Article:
How religions and communities can work together to safeguard biodiversity.
AS I SAT in a hotel lobby in Negombo, Sri Lanka, awaiting the arrival of Damitha Rajapakse, I pondered on the vast numbers of flies that seemed to enjoy the darker environs of the building. In other hotels, the premises were routinely sprayed with chemical insecticides, but this was an ‘eco-hotel’ which had made a commitment not to use chemicals of any kind, so the flies were flourishing. I mentioned this to Damitha, founder of the Biodiversity Lifeskills Foundation (BLF) in Sri Lanka, and his response set the tone for a very positive and rewarding meeting.
Damitha explained how, in years gone by, local people would have swept the floors of their houses (and hotel lobbies) with brooms made from the korokaha tree, which has antiseptic and insect-repellent properties. Sadly, due to rapid urbanisation and globalisation in Sri Lanka, this and much other traditional knowledge of plant biodiversity and usage is disappearing. Yet despite this, Sri Lanka is still an incredibly biodiverse country with the potential to be self-sufficient in many of its raw material needs, and its native wild plants have unique nutritional and medicinal properties. Many of these species were planted in temple complexes and can still be found there today. It is this link with religion that Damitha is exploring with BLF.
In Sri Lanka 70% of the population is Buddhist. In the past, Buddhist monasteries provided the community not only with religious guidance but with many additional services such as community healing centres using medicines made from the plant species in the temple grounds. Local communities were actively encouraged to use the temple yards in this way, thus the relationship between the community and the monasteries was mutually beneficial.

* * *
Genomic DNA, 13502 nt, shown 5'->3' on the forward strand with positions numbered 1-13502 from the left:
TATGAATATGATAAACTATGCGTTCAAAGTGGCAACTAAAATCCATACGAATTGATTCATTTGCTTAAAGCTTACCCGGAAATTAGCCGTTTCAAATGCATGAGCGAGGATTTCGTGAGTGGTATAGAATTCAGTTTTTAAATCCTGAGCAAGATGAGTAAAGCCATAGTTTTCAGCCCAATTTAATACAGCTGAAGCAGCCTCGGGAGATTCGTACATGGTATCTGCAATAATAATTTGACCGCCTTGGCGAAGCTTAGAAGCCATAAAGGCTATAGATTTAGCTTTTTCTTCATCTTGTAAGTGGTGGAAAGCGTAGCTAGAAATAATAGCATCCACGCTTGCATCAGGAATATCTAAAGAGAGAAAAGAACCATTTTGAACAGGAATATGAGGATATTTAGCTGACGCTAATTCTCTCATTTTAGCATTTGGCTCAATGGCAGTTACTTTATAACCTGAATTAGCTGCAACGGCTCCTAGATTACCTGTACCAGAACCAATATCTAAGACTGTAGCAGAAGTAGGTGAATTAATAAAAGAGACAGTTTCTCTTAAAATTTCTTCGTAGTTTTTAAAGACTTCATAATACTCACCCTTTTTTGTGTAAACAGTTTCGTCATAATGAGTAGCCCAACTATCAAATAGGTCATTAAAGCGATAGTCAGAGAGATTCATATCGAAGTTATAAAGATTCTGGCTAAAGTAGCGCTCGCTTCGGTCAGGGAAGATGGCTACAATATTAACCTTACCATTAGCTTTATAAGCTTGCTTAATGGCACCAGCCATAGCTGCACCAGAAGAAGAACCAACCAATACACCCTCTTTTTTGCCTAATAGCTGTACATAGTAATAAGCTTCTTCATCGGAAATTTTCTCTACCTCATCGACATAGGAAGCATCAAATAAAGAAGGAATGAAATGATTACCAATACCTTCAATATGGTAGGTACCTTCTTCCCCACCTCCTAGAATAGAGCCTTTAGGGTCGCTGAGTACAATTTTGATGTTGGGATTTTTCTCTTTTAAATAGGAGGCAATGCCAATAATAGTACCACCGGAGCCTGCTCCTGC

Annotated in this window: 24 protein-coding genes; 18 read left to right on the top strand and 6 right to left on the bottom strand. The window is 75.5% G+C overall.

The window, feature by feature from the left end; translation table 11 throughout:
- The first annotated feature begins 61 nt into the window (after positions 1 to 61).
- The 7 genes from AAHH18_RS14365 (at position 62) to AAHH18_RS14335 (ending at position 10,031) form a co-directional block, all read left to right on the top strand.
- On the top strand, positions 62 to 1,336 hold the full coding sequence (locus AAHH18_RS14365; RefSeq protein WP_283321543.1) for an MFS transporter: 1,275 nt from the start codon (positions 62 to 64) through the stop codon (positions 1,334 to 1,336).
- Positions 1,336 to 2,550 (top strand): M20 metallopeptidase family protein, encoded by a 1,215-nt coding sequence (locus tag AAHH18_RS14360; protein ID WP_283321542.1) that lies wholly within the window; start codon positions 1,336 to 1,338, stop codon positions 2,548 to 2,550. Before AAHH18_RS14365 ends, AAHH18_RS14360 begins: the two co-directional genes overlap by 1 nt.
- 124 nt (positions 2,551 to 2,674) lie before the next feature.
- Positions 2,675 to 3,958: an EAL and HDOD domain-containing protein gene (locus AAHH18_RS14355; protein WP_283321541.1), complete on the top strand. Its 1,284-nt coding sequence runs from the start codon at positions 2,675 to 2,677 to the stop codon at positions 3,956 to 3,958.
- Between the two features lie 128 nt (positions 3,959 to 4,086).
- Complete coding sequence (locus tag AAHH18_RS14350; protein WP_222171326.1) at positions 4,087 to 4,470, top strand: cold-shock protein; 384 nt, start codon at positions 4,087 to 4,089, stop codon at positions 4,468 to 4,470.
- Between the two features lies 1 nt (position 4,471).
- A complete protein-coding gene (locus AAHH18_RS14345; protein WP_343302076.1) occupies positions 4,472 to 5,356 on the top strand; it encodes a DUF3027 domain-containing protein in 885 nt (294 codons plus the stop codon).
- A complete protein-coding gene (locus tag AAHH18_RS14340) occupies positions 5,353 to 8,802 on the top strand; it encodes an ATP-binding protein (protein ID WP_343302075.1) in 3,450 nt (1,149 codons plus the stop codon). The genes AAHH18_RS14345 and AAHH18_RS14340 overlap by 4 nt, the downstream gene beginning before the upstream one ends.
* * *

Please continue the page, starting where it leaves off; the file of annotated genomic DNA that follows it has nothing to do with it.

The Biodiversity Lifeskills Foundation is encouraging temples and communities to rekindle these sacred traditions by incorporating basic plant knowledge concepts at Sunday School level. Not only does this mean that traditional knowledge is collected, databased and disseminated via BLF, but it impresses upon younger generations the importance of conservation and use of natural resources. The children learn about the traditional uses of plants and are given specimens from the Foundation’s own nursery which they can then take home and establish in their own back yards.
To aid the replenishment of the temple grounds, BLF has established an arboretum of rare timber-species, wild fruits and medicinal plants, with over seventy species to date, and has established a gene bank of seeds of rarer species. It also aims to create a Nature Museum, depicting how these trees and shrubs would have been used in traditional communities.
For further information or to visit the arboretum, contact Damitha Rajapakse, Biodiversity Lifeskills Foundation, No 258 Orutota Road, Mudungoda, Sri Lanka. Tel: + 033 222 4023. email@example.com
Lorna Howarth is Co-editor of Resurgence.